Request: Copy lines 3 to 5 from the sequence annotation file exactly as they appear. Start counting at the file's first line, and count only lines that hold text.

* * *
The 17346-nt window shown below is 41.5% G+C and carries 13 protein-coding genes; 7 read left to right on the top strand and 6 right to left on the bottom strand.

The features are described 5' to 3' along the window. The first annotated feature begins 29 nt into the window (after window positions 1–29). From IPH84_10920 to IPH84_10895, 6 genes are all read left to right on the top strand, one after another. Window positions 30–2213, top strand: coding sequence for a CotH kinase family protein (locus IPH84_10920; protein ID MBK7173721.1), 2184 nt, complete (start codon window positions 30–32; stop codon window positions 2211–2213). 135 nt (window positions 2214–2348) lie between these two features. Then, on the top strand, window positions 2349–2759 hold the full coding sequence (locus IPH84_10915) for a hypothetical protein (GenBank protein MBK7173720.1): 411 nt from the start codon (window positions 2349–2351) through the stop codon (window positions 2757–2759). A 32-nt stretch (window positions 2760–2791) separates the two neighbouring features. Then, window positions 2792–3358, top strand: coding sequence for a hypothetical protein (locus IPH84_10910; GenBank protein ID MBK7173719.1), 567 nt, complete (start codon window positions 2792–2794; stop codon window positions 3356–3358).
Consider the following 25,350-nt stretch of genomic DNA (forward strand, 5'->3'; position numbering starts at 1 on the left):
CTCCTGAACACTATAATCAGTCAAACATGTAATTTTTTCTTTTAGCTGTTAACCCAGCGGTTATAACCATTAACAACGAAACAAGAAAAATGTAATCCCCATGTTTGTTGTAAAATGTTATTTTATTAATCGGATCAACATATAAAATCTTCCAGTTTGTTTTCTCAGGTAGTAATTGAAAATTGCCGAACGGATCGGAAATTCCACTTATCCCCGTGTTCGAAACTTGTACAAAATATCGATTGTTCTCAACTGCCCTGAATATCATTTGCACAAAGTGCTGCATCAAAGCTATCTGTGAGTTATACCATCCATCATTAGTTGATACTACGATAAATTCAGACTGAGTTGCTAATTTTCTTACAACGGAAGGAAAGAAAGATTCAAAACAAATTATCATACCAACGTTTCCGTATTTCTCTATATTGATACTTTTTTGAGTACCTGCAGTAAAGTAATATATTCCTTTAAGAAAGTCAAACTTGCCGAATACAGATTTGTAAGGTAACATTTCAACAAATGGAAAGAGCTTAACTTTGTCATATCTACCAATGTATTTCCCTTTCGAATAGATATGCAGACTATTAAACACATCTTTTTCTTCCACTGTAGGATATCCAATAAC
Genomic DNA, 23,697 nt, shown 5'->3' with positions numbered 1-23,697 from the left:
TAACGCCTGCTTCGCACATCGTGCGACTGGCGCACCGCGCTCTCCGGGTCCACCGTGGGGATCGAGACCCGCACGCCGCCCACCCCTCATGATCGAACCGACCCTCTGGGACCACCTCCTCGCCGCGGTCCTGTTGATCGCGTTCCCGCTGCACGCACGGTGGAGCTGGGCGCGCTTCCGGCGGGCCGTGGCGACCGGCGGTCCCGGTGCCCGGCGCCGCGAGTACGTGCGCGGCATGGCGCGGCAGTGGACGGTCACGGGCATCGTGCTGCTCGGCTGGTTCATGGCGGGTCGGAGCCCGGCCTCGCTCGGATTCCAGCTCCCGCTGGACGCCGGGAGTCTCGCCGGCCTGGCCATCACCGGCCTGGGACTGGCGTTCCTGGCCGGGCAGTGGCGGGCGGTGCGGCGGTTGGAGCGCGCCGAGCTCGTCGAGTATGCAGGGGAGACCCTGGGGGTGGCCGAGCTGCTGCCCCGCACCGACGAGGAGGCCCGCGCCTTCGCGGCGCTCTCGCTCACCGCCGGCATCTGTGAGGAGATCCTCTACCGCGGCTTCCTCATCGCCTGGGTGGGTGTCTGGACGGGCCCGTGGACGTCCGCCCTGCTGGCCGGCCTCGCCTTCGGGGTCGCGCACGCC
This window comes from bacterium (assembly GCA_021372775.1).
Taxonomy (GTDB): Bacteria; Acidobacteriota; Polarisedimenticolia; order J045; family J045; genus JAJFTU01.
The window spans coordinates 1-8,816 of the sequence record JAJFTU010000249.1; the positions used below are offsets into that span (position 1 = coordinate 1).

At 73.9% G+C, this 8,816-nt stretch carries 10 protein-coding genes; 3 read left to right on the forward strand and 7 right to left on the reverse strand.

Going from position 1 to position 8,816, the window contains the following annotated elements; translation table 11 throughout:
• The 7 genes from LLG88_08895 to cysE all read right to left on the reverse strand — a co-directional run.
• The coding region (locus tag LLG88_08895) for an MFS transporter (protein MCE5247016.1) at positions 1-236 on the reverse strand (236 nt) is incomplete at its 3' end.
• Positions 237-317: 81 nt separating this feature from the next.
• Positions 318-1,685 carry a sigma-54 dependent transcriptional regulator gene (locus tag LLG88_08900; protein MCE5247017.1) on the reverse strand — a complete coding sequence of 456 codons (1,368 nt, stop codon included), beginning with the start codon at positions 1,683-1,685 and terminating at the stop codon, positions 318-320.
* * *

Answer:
Consider the following 25,350-nt stretch of genomic DNA (forward strand, 5'->3'; position numbering starts at 1 on the left):
CTCCTGAACACTATAATCAGTCAAACATGTAATTTTTTCTTTTAGCTGTTAACCCAGCGGTTATAACCATTAACAACGAAACAAGAAAAATGTAATCCCCATGTTTGTTGTAAAATGTTATTTTATTAATCGGATCAACATATAAAATCTTCCAGTTTGTTTTCTCAGGTAGTAATTGAAAATTGCCGAACGGATCGGAAATTCCACTTATCCCCGTGTTCGAAACTTGTACAAAATATCGATTGTTCTCAACTGCCCTGAATATCATTTGCACAAAGTGCTGCATCAAAGCTATCTGTGAGTTATACCATCCATCATTAGTTGATACTACGATAAATTCAGACTGAGTTGCTAATTTTCTTACAACGGAAGGAAAGAAAGATTCAAAACAAATTATCATACCAACGTTTCCGTATTTCTCTATATTGATACTTTTTTGAGTACCTGCAGTAAAGTAATATATTCCTTTAAGAAAGTCAAACTTGCCGAATACAGATTTGTAAGGTAACATTTCAACAAATGGAAAGAGCTTAACTTTGTCATATCTACCAATGTATTTCCCTTTCGAATAGATATGCAGACTATTAAACACATCTTTTTCTTCCACTGTAGGATATCCAATAAC
Genomic DNA, 23,697 nt, shown 5'->3' with positions numbered 1-23,697 from the left: